United Kingdom – With the world’s attention focused on the United Nations Climate Change Conference (COP26) in Glasgow, Scotland, plans for decarbonizing energy infrastructure are a hot topic.
However, opponents of renewables call into question the dependability of systems that rely on intermittent resources. A recent study done by experts at the University of California, Irvine addresses the issue of reliability head on.
The authors of a recent research, which included specialists from China’s Tsinghua University, the Carnegie Institution for Science, and Caltech, stated that majority of the present electricity demand in advanced, industrialized nations can be fulfilled by a combination of wind and solar power. However, that encouraging finding comes with the disclaimer that additional efforts would be required to fully meet the countries’ criteria.
According to the study, the most reliable systems, which are dominated by wind power, are capable of supplying electricity requirements in the countries analyzed 72 to 91 percent of the time, even without energy storage. With the addition of 12 hours of energy storage capacity, systems become solar-powered and can meet demand 83 to 94 percent of the time.
The researchers examined 39 years of hourly energy demand data from 42 major countries to assess the sufficiency of wind and solar power supplies to meet their needs. They discovered that a full transition to sustainable energy resources may be easier for larger, lower-latitude countries that can rely on solar electricity availability all year.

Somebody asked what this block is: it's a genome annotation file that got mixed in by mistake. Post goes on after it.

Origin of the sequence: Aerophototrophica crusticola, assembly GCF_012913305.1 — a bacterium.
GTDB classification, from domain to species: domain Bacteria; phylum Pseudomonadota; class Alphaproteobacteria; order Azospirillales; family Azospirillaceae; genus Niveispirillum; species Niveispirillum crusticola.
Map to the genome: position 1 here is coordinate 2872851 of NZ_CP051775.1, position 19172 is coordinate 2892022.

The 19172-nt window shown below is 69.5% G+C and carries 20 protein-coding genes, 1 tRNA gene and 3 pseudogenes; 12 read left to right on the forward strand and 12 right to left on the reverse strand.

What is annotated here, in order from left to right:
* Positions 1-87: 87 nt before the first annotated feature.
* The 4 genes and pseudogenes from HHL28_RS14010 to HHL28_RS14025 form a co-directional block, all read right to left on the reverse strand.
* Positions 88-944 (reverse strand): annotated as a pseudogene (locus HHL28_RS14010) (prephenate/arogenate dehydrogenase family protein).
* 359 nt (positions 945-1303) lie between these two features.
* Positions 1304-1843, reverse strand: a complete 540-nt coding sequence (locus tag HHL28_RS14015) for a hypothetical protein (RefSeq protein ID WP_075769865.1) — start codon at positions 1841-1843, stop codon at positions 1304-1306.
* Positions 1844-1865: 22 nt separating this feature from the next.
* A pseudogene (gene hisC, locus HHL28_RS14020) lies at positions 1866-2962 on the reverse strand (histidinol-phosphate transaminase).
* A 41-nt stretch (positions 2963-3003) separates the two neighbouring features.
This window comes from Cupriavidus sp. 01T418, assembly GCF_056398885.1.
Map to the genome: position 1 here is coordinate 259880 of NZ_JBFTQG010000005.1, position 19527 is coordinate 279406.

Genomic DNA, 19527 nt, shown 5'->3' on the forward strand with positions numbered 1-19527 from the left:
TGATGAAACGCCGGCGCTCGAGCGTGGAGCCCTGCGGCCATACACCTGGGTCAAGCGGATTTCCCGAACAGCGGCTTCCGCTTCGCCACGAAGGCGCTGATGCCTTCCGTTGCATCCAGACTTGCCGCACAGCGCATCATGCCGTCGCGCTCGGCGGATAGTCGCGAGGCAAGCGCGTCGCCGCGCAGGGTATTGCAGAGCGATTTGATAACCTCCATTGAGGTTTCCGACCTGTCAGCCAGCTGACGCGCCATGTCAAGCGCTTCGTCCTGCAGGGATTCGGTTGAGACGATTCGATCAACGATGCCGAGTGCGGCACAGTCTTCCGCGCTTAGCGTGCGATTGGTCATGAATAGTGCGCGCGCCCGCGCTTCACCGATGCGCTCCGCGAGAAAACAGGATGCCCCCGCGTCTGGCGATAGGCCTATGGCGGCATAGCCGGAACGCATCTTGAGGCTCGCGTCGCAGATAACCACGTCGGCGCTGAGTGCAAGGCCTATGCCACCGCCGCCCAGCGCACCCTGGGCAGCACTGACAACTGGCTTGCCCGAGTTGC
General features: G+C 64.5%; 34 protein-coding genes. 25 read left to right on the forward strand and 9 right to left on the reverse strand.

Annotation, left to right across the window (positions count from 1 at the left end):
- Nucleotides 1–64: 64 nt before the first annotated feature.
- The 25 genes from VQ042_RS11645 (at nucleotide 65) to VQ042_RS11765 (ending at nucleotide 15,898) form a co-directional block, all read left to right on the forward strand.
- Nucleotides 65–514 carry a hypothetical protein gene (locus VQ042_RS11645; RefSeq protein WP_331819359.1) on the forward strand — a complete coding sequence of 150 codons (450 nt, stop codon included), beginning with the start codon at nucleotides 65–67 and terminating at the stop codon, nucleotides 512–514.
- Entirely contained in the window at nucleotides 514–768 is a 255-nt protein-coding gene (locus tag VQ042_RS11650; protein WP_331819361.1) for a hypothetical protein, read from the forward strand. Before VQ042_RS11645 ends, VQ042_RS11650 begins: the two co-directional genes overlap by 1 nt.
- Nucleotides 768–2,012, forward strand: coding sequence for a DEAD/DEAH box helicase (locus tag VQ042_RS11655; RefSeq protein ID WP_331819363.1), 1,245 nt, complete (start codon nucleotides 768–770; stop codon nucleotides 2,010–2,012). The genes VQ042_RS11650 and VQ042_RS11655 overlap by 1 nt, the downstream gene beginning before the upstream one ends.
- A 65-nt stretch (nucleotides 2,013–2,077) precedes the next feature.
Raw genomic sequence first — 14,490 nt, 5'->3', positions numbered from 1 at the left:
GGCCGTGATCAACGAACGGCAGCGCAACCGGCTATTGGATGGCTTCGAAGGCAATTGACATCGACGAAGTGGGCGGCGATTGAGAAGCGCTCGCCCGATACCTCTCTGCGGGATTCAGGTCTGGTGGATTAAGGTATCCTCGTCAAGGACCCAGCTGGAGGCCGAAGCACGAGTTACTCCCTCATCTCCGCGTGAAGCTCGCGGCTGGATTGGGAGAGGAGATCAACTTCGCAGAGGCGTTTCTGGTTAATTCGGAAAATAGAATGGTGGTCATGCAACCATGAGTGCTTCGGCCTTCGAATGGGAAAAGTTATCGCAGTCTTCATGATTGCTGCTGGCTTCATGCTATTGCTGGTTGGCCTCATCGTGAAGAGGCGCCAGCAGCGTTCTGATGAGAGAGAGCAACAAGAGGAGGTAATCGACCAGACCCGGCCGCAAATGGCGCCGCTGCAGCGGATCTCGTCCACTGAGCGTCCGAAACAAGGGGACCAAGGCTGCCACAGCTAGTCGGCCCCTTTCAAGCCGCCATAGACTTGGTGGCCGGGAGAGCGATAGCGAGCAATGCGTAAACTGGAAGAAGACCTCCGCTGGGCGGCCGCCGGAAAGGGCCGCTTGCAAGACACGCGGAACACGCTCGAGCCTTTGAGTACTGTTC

The researchers cited Germany as an example of a comparatively smaller country in terms of land mass, at a higher latitude, which will make meeting its electricity demands using wind and solar resources more difficult.
Among the solutions proposed by the researchers to this dilemma are increasing generating capacity to exceed annual demand, creating long-term storage capacities, and pooling resources from different nations on a continental land mass.
The researchers discovered that a wind and solar power system could meet roughly 85 percent of the total electricity demand in the United States, and that amount could be increased further through capacity expansion, the addition of batteries and other storage methods, and collaboration with other national partners on the North American continent.